The bill amends the purpose of the Act. First, the legal framework for developing and implementing a federal sustainable development strategy must now increase the transparency of federal decision making in relation to sustainable development rather than to the environment. Second, the sustainable development strategy must now promote “coordinated action across the Government of Canada to advance sustainable development” and respect “Canada’s domestic and international obligations relating to sustainable development, with a view to improving the quality of life of Canadians.”22

The bill lists a number of principles that must be considered in the development of sustainable development strategies. In addition to the principle that decisions are to integrate environmental, economic and social factors, the bill adds the following principles:

  • intergenerational equity;
  • the precautionary principle;
  • the “polluter pays” principle;
  • the internalization of costs;
  • openness and transparency;
  • the involvement of Aboriginal peoples;
  • collaboration; and
  • a results-based approach.

2.3  Minister's Report (Clause 4)

The bill changes the process for preparing and reviewing the three-year report by the Minister of the Environment on the Government of Canada’s progress in implementing the federal sustainable development strategy. According to the new provisions:

  • designated federal entities are to contribute to the development of the report (new section 7(3));
  • the report is to be produced at least once every three years as of 10 November 2017, and no longer as of the day on which the Act came into force (amended section 7(2)); and
  • the report is deemed to be referred to the standing committee of each House of Parliament that normally considers matters relating to the environment (new section 7(5)).

2.4  Sustainable Development Advisory Council (Clause 5)

The bill sets out the role of the Sustainable Development Advisory Council, which is “to advise the Minister on any matter related to sustainable development that is referred to it by the Minister”23 (new section 8(2.1)).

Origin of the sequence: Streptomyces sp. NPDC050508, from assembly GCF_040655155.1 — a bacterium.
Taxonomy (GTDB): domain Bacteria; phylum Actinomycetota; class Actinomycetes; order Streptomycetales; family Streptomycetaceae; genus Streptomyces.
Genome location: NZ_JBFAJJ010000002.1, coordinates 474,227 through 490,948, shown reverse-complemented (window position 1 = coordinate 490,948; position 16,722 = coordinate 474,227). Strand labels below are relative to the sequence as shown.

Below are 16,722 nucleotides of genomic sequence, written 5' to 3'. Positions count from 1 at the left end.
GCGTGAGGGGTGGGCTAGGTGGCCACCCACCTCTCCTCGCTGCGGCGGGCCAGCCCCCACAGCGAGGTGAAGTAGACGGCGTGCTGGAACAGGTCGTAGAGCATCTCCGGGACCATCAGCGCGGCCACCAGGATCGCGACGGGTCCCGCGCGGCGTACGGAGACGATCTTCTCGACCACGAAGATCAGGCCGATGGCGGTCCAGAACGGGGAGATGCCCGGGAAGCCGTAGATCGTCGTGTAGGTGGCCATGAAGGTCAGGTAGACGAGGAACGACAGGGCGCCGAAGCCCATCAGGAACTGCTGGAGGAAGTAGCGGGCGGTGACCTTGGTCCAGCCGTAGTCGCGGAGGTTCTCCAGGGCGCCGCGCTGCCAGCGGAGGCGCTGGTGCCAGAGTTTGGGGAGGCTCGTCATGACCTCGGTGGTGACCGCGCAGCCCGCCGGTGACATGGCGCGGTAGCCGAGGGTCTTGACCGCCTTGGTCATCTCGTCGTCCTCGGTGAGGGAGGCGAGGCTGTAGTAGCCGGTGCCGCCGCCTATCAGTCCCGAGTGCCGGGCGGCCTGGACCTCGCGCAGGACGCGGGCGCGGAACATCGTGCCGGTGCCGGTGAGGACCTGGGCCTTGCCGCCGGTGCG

The bill also changes the Council’s membership by increasing the number of Aboriginal representatives from three to six (amended section 8(1)), and adds a provision calling on the Minister to ensure that, to the extent possible, the Council’s membership reflects the diversity of Canadian society (new section 8(1.1)).

Lastly, a new provision now allows Council members to be paid remuneration and expenses in amounts set by the Minister of the Environment (amended section 8(3)).

2.5  Developing the Federal Sustainable Development Strategy (Clauses 6 and 7)

According to the bill, designated federal entities must now contribute to the development of the federal sustainable development strategy (new section 9(1.1)). The strategy must also contain goals and measurable targets, which must include a time frame (amended section 9(2)).

2.6  Sustainable Development Strategies of Designated Federal Entities (Clause 8)

The bill amends the way in which designated federal entities develop their own sustainable development strategies and report on their progress. Under the new provisions, the Treasury Board may establish policies and directives regarding the environmental impact of the operations of designated entities (new section 10.1), and designated entities must take these policies and directives into account when preparing their sustainable development strategies (new sections 11(1)(a)(iv) and 12(1)(a)(iv)).

At least once in each of the two years following the tabling of their sustainable development strategy in Parliament, the designated entities must produce a report on their progress in implementing the strategy, which will then be tabled in each House of Parliament (new sections 11(3) and 12(2)).

A sustainable development strategy or report of a designated entity that is tabled in a House of Parliament will now be deemed to be referred to the committee of that House that normally considers matters relating to the environment (new section 12.1).

Lastly, the bill authorizes the Governor in Council to make regulations prescribing the form and content of the sustainable development strategies of designated entities. The Governor in Council may also, by order, add or remove entities from the list of designated entities subject to the Act (new sections 12.2 and 12.3).